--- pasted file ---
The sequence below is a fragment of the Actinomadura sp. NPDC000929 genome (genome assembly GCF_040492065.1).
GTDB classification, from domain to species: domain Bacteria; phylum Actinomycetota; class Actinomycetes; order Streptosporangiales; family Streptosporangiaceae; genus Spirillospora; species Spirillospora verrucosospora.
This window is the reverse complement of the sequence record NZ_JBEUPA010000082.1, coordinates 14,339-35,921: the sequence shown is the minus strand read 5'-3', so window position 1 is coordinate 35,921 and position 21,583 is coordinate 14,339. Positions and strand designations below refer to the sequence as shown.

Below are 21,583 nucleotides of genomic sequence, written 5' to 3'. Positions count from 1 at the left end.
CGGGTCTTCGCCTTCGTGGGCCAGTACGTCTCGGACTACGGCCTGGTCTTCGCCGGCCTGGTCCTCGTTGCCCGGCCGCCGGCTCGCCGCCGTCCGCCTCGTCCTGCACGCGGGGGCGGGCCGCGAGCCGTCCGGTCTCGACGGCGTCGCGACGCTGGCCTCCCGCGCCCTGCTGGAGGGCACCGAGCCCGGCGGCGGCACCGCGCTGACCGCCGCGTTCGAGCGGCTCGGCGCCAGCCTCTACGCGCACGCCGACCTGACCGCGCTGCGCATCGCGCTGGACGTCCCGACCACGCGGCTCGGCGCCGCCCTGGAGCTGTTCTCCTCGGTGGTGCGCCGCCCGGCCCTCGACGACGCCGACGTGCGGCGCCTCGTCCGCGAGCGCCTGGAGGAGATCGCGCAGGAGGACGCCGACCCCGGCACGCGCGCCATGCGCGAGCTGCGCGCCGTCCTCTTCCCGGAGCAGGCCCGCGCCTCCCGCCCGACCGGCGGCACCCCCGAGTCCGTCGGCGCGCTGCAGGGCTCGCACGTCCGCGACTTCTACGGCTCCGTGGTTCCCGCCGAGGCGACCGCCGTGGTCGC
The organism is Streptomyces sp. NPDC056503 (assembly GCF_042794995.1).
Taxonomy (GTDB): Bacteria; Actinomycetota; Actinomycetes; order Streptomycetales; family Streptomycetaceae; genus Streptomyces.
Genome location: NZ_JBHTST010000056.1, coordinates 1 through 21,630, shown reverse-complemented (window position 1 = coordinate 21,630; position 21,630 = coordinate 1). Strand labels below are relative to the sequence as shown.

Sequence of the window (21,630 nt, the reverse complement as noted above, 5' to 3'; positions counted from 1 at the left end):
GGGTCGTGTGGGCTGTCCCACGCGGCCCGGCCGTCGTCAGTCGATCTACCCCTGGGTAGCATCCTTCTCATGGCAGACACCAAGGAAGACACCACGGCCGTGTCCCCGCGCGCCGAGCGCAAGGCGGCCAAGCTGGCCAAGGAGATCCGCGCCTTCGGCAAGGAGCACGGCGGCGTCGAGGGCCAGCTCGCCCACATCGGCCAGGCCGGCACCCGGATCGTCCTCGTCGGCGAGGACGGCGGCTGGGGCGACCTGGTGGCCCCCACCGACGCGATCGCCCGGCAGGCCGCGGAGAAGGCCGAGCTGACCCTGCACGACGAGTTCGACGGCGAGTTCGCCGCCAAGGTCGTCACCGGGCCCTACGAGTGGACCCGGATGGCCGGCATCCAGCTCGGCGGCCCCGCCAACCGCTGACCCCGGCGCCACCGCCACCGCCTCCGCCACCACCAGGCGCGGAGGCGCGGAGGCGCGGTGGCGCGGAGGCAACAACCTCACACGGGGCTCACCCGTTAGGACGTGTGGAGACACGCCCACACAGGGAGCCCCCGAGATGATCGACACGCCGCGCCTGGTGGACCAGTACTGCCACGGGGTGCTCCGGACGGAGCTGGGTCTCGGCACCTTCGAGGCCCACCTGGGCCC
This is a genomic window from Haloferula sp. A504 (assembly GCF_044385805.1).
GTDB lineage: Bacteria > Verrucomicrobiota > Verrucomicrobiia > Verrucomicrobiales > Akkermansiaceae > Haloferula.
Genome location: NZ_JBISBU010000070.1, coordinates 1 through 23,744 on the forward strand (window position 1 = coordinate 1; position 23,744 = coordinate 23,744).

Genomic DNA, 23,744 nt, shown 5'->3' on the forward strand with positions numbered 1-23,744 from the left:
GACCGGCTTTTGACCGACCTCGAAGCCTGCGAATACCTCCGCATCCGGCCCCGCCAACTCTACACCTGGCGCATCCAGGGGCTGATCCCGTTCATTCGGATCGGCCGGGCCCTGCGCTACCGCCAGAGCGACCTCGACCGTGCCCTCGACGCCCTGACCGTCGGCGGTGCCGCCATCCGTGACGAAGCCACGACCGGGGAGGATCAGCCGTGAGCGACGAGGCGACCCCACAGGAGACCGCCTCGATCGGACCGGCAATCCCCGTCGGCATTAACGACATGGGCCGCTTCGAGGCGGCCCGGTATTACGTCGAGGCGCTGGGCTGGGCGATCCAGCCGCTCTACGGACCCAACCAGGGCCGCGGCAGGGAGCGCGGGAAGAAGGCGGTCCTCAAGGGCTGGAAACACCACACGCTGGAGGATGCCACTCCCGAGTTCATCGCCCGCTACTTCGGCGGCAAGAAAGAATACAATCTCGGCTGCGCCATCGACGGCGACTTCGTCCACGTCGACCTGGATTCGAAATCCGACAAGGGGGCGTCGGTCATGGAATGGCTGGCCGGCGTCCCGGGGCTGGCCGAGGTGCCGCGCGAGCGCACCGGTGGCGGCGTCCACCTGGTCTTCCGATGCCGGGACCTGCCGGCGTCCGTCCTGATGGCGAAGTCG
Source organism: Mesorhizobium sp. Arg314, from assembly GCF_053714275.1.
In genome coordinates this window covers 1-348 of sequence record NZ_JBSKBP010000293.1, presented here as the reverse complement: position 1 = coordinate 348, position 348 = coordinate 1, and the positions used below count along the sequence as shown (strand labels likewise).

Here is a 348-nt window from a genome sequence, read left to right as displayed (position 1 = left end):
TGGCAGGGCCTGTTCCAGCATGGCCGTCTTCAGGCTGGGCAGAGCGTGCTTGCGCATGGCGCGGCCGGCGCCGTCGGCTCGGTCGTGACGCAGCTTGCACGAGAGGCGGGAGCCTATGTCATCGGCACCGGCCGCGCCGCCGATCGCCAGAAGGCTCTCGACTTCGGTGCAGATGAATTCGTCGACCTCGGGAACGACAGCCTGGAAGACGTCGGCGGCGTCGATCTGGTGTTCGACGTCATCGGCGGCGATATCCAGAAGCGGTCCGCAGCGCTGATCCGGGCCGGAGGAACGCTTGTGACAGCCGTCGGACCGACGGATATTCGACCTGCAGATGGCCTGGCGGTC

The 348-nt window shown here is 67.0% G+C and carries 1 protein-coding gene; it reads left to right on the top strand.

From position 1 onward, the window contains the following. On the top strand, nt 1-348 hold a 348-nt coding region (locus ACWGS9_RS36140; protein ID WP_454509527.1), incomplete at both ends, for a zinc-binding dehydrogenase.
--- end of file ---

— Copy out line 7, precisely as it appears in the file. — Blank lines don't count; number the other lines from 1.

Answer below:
Taxonomy (GTDB): Bacteria; Actinomycetota; Actinomycetes; order Streptomycetales; family Streptomycetaceae; genus Streptomyces.